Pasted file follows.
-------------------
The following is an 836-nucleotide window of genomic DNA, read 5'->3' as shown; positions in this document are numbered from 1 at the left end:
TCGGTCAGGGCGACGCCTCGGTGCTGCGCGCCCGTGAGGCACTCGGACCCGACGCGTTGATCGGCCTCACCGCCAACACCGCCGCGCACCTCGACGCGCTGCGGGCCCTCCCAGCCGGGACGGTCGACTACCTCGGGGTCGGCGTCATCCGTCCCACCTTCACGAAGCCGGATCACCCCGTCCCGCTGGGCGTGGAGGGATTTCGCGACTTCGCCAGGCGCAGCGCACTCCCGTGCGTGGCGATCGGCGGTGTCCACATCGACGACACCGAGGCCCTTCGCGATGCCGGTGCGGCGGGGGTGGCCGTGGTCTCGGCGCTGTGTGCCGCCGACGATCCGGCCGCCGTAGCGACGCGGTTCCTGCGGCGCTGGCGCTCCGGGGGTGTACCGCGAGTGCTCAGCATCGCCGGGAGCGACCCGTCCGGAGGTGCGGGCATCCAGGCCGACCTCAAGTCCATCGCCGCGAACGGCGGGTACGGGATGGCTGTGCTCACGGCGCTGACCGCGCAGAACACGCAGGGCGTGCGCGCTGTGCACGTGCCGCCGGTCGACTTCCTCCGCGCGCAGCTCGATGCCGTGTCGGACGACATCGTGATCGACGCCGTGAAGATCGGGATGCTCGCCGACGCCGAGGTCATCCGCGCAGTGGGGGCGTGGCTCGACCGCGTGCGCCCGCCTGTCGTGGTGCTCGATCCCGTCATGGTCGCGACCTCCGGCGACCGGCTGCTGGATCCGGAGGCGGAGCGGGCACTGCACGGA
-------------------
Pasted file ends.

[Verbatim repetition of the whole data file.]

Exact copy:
The following is an 836-nucleotide window of genomic DNA, read 5'->3' as shown; positions in this document are numbered from 1 at the left end:
TCGGTCAGGGCGACGCCTCGGTGCTGCGCGCCCGTGAGGCACTCGGACCCGACGCGTTGATCGGCCTCACCGCCAACACCGCCGCGCACCTCGACGCGCTGCGGGCCCTCCCAGCCGGGACGGTCGACTACCTCGGGGTCGGCGTCATCCGTCCCACCTTCACGAAGCCGGATCACCCCGTCCCGCTGGGCGTGGAGGGATTTCGCGACTTCGCCAGGCGCAGCGCACTCCCGTGCGTGGCGATCGGCGGTGTCCACATCGACGACACCGAGGCCCTTCGCGATGCCGGTGCGGCGGGGGTGGCCGTGGTCTCGGCGCTGTGTGCCGCCGACGATCCGGCCGCCGTAGCGACGCGGTTCCTGCGGCGCTGGCGCTCCGGGGGTGTACCGCGAGTGCTCAGCATCGCCGGGAGCGACCCGTCCGGAGGTGCGGGCATCCAGGCCGACCTCAAGTCCATCGCCGCGAACGGCGGGTACGGGATGGCTGTGCTCACGGCGCTGACCGCGCAGAACACGCAGGGCGTGCGCGCTGTGCACGTGCCGCCGGTCGACTTCCTCCGCGCGCAGCTCGATGCCGTGTCGGACGACATCGTGATCGACGCCGTGAAGATCGGGATGCTCGCCGACGCCGAGGTCATCCGCGCAGTGGGGGCGTGGCTCGACCGCGTGCGCCCGCCTGTCGTGGTGCTCGATCCCGTCATGGTCGCGACCTCCGGCGACCGGCTGCTGGATCCGGAGGCGGAGCGGGCACTGCACGGA